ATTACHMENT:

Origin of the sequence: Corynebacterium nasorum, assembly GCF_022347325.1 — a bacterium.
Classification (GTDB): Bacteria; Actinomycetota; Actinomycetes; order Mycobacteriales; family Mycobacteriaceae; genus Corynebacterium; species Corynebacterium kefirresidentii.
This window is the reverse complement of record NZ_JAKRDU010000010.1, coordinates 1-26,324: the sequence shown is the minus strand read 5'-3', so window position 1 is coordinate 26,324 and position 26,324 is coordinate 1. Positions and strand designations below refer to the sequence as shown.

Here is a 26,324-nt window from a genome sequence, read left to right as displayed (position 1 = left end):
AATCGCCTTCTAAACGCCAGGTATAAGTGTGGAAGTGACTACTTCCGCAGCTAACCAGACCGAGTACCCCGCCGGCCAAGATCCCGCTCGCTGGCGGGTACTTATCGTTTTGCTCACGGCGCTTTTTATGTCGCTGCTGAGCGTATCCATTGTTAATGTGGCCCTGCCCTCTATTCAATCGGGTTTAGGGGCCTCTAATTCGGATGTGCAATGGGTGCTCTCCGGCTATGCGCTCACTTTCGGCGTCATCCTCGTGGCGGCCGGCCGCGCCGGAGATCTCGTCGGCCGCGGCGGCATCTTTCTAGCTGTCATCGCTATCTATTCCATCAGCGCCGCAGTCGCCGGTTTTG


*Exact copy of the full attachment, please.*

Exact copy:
Origin of the sequence: Corynebacterium nasorum, assembly GCF_022347325.1 — a bacterium.
Classification (GTDB): Bacteria; Actinomycetota; Actinomycetes; order Mycobacteriales; family Mycobacteriaceae; genus Corynebacterium; species Corynebacterium kefirresidentii.
This window is the reverse complement of record NZ_JAKRDU010000010.1, coordinates 1-26,324: the sequence shown is the minus strand read 5'-3', so window position 1 is coordinate 26,324 and position 26,324 is coordinate 1. Positions and strand designations below refer to the sequence as shown.

Here is a 26,324-nt window from a genome sequence, read left to right as displayed (position 1 = left end):
AATCGCCTTCTAAACGCCAGGTATAAGTGTGGAAGTGACTACTTCCGCAGCTAACCAGACCGAGTACCCCGCCGGCCAAGATCCCGCTCGCTGGCGGGTACTTATCGTTTTGCTCACGGCGCTTTTTATGTCGCTGCTGAGCGTATCCATTGTTAATGTGGCCCTGCCCTCTATTCAATCGGGTTTAGGGGCCTCTAATTCGGATGTGCAATGGGTGCTCTCCGGCTATGCGCTCACTTTCGGCGTCATCCTCGTGGCGGCCGGCCGCGCCGGAGATCTCGTCGGCCGCGGCGGCATCTTTCTAGCTGTCATCGCTATCTATTCCATCAGCGCCGCAGTCGCCGGTTTTG